MINI-REVIEWS: Love Among the Chickens, The Explosionist, The Warrior Heir

36. Love Among the Chickens by P.G. Wodehouse
Publication: originally published 1906, ebook published 2003
Genre: Fiction, Humor

Rating: Borrow it
Read: April 13-15, 2011

Source: Project Gutenberg


I don’t think I’ve ever been disappointed by a Wodehouse book, and I’m not really disappointed with this one. But I AM underwhelmed. This is, I feel, one of his more lackluster books, with more fluff than wit and entirely forgettable characters. It’s a funny story and it’s a good book to read if you’re bored on a train somewhere, but it’s definitely not up to the level of Mr. Wodehouse’s other, more popular books.

40. The Explosionist by Jenny Davidson
Publication: HarperTeen (July 1, 2008), Hardcover, 464pp / ISBN 0061239755
Genre: YA Urban Fantasy, Action

Rating: Borrow it
Read: April 20-30, 2011

Source: Borrowed


This book is so interesting. I love alternative histories, and stories that mix science with magic (or spiritualism, I guess). This one is particularly good because it’s got so many important parts of history running around inside it: the battle of Waterloo, spiritualism, women’s rights, the Industrial Revolution, and so on. I also loved the protagonist, Sophie, and the mystery/thriller bits were very entertaining. However– the end. The ending killed it for me. The last two chapters or so were just so boring and obvious and blah, and it really left me with a sour impression of a book that really deserves more. I understand those chapters setting up the plot for the second book, but I wish it had done it in a more vibrant way.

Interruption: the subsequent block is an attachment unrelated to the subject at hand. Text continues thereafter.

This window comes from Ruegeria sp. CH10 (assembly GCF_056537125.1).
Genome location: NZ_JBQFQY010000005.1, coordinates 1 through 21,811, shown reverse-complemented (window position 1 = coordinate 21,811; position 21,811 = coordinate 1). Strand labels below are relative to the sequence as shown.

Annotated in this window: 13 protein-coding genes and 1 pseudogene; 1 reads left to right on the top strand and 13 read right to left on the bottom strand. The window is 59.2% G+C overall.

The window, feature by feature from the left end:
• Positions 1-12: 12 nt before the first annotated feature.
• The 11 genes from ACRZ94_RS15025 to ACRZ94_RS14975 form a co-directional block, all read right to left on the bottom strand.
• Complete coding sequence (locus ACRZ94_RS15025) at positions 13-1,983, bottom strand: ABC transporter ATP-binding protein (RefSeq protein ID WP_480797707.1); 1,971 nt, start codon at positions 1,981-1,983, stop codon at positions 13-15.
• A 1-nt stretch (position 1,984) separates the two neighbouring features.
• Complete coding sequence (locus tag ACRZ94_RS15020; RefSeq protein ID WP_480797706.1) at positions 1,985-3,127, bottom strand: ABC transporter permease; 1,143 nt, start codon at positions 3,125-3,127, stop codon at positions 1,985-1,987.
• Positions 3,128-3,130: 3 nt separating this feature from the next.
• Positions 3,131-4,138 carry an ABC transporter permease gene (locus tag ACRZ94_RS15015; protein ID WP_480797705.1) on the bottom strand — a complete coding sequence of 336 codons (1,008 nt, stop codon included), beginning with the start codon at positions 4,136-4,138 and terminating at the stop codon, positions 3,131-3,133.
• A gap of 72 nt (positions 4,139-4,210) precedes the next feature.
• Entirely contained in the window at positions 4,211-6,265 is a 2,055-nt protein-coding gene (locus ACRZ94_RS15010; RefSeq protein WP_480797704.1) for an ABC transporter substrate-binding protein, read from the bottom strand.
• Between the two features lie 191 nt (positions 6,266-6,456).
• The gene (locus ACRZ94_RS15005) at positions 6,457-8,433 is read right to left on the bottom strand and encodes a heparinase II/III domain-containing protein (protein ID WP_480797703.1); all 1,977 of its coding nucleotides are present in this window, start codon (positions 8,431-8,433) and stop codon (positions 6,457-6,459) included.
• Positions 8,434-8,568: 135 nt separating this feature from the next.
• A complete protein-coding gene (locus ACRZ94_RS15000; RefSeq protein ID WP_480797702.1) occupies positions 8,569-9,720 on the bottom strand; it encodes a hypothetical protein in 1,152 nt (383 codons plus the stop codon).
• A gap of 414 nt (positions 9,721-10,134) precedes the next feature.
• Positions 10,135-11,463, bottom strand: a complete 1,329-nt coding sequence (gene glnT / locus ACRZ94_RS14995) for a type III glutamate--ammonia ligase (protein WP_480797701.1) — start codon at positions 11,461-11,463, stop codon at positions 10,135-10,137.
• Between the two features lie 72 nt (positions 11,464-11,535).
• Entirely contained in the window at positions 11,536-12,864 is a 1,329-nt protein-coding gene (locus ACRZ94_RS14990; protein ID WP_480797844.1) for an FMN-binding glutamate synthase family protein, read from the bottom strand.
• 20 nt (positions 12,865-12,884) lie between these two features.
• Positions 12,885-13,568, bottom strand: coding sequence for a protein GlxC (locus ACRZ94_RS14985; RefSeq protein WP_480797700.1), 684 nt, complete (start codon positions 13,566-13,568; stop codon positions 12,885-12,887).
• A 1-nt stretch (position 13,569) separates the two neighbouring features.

41. The Warrior Heir by Cinda Williams Chima
Publication: Disney Hyperion (September 23, 2009), ebook, 448pp
Genre: YA (Urban) Fantasy

Rating: Borrow it
Read: May 1-2, 2011

Source: Bought


I so wanted to love this book. Instead I’m left feeling like I just stepped in cow poop after a fun day at the county fair. You know what I mean? I like CWC’s writing voice and I like the world The Warrior Heir resides in, but it’s just so full of the same ol’ fantasy tropes I’ve seen over and over again that I couldn’t stand it. If I hadn’t been focusing on those (or if this was my first ever fantasy book) I probably would have enjoyed the book more, but all I could think the whole time I read it was “and then I bet THIS is going to happen”– and it did.

At least it had plenty of strong female characters! And I also really liked the friendship element running heavily throughout, and how Jack actually learns more than just how to swing a sword (I mean emotional stuff, yeah). I just wish it had tried to do more new things than just doing the same old things everyone else already did. Still, I’ve got the next book already and that one might have something going for it, so I’m going to go ahead and continue the series.

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